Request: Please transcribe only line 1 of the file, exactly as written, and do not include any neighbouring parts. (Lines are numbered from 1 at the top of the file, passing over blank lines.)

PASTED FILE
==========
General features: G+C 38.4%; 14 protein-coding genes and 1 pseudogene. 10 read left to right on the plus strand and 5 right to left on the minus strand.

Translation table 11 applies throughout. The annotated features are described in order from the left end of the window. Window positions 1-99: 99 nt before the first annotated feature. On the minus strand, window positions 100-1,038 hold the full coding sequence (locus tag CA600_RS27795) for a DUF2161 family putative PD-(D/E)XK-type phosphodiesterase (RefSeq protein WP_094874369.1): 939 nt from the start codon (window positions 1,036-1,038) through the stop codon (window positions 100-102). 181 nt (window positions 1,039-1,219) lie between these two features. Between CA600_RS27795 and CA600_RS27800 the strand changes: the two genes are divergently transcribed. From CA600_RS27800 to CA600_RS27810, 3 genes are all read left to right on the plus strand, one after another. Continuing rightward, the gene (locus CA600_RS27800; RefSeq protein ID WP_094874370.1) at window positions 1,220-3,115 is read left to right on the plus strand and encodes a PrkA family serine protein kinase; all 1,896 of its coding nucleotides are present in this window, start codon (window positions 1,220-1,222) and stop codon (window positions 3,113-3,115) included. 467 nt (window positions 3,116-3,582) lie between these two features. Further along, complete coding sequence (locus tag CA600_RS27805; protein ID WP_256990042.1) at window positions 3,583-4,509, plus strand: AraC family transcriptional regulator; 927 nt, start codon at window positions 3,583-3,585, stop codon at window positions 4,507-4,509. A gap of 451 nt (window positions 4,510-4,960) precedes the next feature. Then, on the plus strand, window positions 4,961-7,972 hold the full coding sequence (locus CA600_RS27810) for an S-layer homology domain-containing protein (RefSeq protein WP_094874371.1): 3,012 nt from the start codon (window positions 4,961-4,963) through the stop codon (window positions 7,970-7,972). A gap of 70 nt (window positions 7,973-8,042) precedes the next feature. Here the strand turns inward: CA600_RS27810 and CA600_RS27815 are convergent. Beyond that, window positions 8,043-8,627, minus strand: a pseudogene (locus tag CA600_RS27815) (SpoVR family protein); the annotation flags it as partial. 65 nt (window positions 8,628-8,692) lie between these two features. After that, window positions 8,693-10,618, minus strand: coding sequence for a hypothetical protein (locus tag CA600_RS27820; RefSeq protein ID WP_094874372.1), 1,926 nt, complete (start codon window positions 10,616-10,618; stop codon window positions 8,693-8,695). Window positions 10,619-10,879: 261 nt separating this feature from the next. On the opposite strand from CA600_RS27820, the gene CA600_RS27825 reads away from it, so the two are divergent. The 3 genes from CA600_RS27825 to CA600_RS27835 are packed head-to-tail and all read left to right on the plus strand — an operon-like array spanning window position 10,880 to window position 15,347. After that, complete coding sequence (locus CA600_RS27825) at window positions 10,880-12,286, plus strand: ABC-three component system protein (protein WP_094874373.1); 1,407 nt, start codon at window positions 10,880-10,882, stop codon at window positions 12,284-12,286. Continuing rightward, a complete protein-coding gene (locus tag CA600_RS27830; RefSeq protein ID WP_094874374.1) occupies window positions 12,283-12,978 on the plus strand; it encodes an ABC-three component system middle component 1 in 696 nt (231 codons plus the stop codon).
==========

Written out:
General features: G+C 38.4%; 14 protein-coding genes and 1 pseudogene. 10 read left to right on the plus strand and 5 right to left on the minus strand.